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What is my purpose? What will come of the legacy of those who have influenced me? And what will I leave behind? These are all the big questions that Jamila Woods asks herself going into her second album suitably named Legacy! Legacy!, a Qobuzissime album! Three years after the release of Heavn, the soul sister from Chicago brings together twelve songs all named after the artists that influenced them. Musicians, painters, writers, activists, poets, they’re all there! And the lucky few are: Betty Davis, Zora Neale Hurston, Nikki Giovanni, Sonia Sanchez, Frida Kahlo, Eartha Kitt, Miles Davis, Muddy Waters, Jean-Michel Basquiat, Sun Ra, Octavia Butler and James Baldwin. There is nothing obvious or didactic here as the young African-American who is ever-so attached to her native Chicago never does out-and-out covers but less subtle “in the style ofs” all while retaining her own distinct style. A poet one day (she acts as artistic director for YCA, a center dedicated to young poets) and a musician the other, she is even a teacher on bank holidays! As the worthy heir of Erykah Badu and Lauryn Hill, all her words are wrapped around ultra-slick grooves with a modernized nu-soul twist. When it comes to features, Jamila Woods helps her local economy by inviting along friends that, for the most part, come from the underground scene of the Windy City: the trumpetist Nico Segal, MC Saba, Nitty Scott, theMIND, Jasminfire. Chance the Rapper’s protégé has mixed intelligence and class, commitment, enjoyment and groove into 49 minutes. Perfect. © Marc Zisman/Qobuz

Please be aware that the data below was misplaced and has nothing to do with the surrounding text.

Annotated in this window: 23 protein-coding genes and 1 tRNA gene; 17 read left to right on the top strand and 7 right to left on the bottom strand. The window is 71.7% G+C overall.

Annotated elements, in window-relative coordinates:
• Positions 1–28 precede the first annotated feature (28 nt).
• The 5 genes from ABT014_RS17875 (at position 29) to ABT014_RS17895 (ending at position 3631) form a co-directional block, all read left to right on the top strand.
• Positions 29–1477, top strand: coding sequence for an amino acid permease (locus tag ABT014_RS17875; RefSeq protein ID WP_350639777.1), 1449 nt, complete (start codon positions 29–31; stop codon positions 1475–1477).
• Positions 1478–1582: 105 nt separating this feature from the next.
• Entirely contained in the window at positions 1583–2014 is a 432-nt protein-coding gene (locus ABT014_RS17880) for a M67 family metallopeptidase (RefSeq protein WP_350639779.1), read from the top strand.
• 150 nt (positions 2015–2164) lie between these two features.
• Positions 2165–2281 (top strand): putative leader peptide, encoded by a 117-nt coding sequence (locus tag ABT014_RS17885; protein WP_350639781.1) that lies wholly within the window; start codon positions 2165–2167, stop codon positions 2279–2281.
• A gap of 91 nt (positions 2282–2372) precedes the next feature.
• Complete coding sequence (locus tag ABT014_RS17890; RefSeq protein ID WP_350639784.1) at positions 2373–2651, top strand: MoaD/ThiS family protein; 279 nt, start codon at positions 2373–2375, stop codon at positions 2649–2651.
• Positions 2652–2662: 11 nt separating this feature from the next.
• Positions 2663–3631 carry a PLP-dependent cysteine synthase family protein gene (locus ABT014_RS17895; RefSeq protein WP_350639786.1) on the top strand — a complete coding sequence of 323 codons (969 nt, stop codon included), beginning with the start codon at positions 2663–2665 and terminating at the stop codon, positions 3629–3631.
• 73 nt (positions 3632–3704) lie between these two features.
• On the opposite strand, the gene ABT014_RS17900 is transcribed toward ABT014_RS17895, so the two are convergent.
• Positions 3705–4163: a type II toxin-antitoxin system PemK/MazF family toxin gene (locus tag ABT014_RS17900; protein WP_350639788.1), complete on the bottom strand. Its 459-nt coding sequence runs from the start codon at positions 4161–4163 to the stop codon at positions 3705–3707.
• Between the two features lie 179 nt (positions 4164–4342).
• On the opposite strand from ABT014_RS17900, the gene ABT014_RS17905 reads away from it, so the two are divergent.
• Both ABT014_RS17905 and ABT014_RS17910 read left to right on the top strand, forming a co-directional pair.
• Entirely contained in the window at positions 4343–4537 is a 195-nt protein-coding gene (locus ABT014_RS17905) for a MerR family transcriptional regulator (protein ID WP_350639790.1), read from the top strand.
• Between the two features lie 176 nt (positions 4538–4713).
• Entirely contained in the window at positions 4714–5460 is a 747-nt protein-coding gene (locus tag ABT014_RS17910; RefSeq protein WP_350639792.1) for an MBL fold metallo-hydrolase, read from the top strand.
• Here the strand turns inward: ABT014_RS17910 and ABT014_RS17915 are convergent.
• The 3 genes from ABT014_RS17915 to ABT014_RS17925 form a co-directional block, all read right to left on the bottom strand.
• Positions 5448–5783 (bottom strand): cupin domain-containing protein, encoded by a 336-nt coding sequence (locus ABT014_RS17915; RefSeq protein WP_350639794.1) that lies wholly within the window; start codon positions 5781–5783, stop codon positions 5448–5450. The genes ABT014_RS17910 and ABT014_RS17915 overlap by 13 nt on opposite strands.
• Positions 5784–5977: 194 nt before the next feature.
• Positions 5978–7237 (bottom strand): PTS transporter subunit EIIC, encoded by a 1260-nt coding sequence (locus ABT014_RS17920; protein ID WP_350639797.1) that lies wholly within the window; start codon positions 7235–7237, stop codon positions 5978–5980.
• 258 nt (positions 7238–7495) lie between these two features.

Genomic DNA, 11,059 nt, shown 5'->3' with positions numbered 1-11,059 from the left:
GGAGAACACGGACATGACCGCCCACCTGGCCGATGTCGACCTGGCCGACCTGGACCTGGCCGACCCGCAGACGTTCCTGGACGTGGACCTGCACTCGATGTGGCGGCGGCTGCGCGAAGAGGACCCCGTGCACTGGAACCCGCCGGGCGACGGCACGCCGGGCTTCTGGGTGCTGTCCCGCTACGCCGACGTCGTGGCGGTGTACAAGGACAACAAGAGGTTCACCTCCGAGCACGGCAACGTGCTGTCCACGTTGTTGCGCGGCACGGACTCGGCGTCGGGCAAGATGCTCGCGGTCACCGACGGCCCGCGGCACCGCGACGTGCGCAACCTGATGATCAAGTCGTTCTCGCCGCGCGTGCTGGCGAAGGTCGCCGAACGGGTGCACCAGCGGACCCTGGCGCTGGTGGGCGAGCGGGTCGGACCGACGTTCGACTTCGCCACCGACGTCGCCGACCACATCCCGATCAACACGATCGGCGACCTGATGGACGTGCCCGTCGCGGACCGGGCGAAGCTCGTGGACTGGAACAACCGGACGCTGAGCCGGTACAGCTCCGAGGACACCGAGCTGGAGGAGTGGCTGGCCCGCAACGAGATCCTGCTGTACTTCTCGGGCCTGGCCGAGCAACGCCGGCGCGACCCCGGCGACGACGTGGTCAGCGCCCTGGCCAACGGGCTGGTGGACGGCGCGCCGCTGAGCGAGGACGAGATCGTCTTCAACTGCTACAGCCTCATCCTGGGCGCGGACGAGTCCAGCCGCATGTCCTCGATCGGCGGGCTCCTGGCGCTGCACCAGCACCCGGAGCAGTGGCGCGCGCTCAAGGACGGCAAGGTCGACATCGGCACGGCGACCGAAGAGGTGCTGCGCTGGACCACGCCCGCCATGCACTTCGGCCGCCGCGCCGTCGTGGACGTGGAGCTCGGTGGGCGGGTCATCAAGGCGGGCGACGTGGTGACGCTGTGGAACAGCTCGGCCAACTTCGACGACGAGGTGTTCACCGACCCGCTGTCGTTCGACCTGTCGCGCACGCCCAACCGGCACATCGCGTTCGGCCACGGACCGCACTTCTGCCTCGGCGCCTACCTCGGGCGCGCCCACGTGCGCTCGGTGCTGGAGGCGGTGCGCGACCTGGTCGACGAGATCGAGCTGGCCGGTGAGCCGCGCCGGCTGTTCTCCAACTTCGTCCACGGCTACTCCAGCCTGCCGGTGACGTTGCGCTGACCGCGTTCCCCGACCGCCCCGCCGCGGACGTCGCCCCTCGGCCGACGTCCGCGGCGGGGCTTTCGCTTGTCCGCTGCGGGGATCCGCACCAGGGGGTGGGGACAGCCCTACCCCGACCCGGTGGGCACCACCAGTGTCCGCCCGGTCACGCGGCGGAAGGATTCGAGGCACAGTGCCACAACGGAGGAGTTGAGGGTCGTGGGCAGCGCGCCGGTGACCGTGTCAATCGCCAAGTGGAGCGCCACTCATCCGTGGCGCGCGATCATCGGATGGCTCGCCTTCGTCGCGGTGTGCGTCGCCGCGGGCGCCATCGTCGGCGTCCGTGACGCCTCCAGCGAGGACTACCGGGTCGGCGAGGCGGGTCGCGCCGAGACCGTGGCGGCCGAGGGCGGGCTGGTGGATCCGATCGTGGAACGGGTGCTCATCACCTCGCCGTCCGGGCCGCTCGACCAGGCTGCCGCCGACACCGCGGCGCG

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Soul - Released May 7, 2019 | Jagjaguwar

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Soul - Released March 19, 2019 | Jagjaguwar

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Alternative & Indie - Released March 8, 2019 | Jagjaguwar

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Soul - Released February 5, 2019 | Jagjaguwar

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Alternative & Indie - Released January 9, 2019 | Jagjaguwar

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Alternative & Indie - Released May 14, 2018 | Jagjaguwar

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Alternative & Indie - Released February 17, 2017 | Jagjaguwar